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Fall of Ramadi reflects failure of Iraq’s strategy against ISIS, analysts say

Hugh Naylor reports for the Washington Post:

As Islamic State militants repeatedly attacked ­Ramadi this year, police solicited cash from local families and businessmen to buy weapons, one officer recalled. The Iraqi government didn’t pay the police for months, he said. “We begged and begged for more support from the government, but nothing,” said Col. Eissa al-Alwani, a senior police officer in the city.

The fall of Ramadi amounts to more than the loss of a major city in Iraq’s largest province, analysts say. It could undermine Sunni support for Iraq’s broader effort to drive back the Islamic State, vastly complicating the war effort.

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U.S. to send rockets to Iraq for ISIS fight

Eric Schmitt writes for the New York Times:

The United States is rushing 1,000 antitank rockets to the Iraqi military to help combat the massive suicide vehicle bombs that Islamic State militants used in capturing the provincial capital of Ramadi, a first step as the Obama administration weighs a range of difficult options to help its beleaguered ally.

The deployment of the weapons, expected to arrive in early June after Prime Minister Haider al-Abadi of Iraq asked for them during a visit to Washington last month, comes as the defeated Iraqi security forces regroup outside the city. A senior State Department official said Wednesday that Iraqis were “licking their wounds a bit” as they worked with American advisers to begin planning a counterattack.

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Shiite forces in Iraq mobilize to retake Ramadi from Islamic State

Nour Malas and Matt Bradley write for the Wall Street Journal:

Thousands of Shiite militiamen converged on the capital of Iraq’s Sunni heartland Monday in a desperate attempt to wrest control from Islamic State, a move that threatens to inflame sectarian tensions that have divided the Baghdad government and allowed militants to conquer some of the nation’s largest cities.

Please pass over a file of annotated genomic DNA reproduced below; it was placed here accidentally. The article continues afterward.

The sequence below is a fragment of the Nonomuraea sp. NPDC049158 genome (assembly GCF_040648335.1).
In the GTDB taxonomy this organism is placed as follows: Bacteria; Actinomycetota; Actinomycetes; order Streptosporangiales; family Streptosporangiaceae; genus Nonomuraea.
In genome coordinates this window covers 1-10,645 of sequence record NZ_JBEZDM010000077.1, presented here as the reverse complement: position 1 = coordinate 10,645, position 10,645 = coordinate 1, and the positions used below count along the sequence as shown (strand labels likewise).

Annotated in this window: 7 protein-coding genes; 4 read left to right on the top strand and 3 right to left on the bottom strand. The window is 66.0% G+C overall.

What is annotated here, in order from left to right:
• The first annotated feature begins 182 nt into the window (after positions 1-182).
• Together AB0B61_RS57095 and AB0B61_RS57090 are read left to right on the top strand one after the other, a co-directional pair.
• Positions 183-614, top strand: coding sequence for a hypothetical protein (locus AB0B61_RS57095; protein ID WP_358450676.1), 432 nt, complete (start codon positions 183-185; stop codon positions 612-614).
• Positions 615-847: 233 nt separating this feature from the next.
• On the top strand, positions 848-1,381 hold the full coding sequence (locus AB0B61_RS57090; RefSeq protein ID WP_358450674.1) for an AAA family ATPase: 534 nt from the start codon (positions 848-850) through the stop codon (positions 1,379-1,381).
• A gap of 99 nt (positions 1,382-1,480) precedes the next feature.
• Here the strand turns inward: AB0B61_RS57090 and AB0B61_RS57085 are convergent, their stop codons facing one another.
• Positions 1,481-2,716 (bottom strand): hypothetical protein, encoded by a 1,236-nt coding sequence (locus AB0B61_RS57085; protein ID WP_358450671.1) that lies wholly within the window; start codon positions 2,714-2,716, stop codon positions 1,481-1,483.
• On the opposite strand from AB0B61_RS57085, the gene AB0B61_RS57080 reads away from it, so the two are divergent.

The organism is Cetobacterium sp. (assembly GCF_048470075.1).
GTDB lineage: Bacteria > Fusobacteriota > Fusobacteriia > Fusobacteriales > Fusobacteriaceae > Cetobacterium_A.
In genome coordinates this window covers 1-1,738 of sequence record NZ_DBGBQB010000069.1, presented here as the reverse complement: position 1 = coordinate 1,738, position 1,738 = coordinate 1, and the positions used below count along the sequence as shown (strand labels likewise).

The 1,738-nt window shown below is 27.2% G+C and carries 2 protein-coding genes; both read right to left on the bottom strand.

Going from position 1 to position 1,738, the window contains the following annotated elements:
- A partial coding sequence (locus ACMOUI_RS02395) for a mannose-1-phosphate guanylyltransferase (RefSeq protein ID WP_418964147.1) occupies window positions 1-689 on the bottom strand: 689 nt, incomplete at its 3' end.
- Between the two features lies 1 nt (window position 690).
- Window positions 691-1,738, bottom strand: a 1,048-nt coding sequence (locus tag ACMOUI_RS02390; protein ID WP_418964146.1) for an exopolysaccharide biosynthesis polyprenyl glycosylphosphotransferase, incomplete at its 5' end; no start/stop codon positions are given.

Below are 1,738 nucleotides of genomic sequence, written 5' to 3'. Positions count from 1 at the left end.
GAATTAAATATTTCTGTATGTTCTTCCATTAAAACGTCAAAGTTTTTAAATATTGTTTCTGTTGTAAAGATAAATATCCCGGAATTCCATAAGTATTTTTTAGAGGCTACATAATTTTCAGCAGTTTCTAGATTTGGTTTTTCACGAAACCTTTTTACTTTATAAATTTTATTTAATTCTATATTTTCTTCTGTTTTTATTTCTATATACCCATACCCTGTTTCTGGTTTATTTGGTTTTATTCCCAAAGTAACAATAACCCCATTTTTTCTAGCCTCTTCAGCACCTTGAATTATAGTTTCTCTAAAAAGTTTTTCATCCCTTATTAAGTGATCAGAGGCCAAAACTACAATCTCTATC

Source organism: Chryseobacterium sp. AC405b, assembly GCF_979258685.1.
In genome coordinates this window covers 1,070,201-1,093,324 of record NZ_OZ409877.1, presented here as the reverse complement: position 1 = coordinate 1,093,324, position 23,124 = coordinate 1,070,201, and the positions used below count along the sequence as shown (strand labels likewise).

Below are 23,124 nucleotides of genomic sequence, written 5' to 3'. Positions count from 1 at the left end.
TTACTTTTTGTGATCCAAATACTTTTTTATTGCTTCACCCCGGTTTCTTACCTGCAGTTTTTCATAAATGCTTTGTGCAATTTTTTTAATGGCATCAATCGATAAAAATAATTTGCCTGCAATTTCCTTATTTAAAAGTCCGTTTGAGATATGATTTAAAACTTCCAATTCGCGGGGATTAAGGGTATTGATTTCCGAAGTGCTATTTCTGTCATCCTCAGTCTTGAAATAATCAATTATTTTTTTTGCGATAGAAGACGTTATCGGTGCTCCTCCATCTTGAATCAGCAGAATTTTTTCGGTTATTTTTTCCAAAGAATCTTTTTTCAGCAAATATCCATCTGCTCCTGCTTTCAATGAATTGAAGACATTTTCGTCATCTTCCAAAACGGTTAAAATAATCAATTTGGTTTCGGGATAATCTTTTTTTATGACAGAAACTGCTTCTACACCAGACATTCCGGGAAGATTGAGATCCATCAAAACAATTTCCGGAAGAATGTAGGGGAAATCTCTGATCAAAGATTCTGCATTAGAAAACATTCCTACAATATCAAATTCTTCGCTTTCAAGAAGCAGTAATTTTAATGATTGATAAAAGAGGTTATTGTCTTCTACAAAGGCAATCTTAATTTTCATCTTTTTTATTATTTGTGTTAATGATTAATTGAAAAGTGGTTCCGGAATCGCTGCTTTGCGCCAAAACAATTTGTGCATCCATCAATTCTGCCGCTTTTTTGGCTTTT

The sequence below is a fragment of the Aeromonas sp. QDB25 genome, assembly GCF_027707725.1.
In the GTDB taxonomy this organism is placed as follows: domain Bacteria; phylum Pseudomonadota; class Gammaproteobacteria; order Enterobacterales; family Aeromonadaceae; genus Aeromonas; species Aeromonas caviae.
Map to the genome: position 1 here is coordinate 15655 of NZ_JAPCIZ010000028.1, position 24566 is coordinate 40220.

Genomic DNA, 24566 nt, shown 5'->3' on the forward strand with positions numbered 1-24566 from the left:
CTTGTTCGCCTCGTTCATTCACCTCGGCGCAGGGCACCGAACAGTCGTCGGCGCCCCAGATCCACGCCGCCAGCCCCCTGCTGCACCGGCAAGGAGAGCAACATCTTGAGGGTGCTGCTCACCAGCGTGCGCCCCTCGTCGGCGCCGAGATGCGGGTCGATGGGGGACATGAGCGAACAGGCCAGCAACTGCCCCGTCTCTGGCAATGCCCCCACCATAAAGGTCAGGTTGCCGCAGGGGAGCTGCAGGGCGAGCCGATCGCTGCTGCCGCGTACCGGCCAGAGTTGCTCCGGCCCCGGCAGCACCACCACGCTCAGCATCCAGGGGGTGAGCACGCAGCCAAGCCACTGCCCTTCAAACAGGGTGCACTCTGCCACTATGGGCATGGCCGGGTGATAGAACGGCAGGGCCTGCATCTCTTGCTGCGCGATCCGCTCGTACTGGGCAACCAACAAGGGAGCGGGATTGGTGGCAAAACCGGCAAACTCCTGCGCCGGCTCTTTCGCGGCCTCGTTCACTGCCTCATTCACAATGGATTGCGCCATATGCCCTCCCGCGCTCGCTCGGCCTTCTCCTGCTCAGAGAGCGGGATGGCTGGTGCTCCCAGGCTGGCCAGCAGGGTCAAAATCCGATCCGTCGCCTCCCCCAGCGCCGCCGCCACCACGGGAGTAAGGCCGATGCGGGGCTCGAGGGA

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Is Iran creating its own state within Iraq?

Hamdi Malik and Maysam Behravesh write for the Guardian:

Iraq and its security occupy a central part in the debate about a possible nuclear agreement between Iran and world powers. The Gulf Arab states fear that Tehran, boosted by the relaxation of economic sanctions, will try to expand and consolidate its “hegemonic” grip over the Middle East.

According to this argument, Iranian hegemony will above all affect Iraq, where Tehran seeks to install a government in thrall to it, hindering the formation of a viable democratic system in its western neighbour. The domestic and foreign exponents of this view point to the growing power of Tehran-backed Shia groups fighting the so-called Islamic State (Isis) as proof of attempts to plant an Iranian “deep state” in Iraq, allegedly similar to Hezbollah in Lebanon.

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Who lost Iraq?

Thomas E. Ricks writes for Foreign Policy :

Iraq’s Shiites were an oppressed people. Now they are not. So why am I not happy for them, rejoicing in their rise?

I was thinking about this over the weekend. I think it is because I believe they were given a good chance to control Iraq, yet failed to grasp the opportunity. The surge did not win the war, but it did achieve a truce. Had Shiite leaders used that truce to reach out to Sunnis and try to chart a generous course forward, they might have emerged in triumph. Obviously, easier said than done. And I know that Shiite elements might have reacted murderously to anyone attempting this sort of outreach. But this sort of difficult reconciliation has been achieved in other countries in the past.T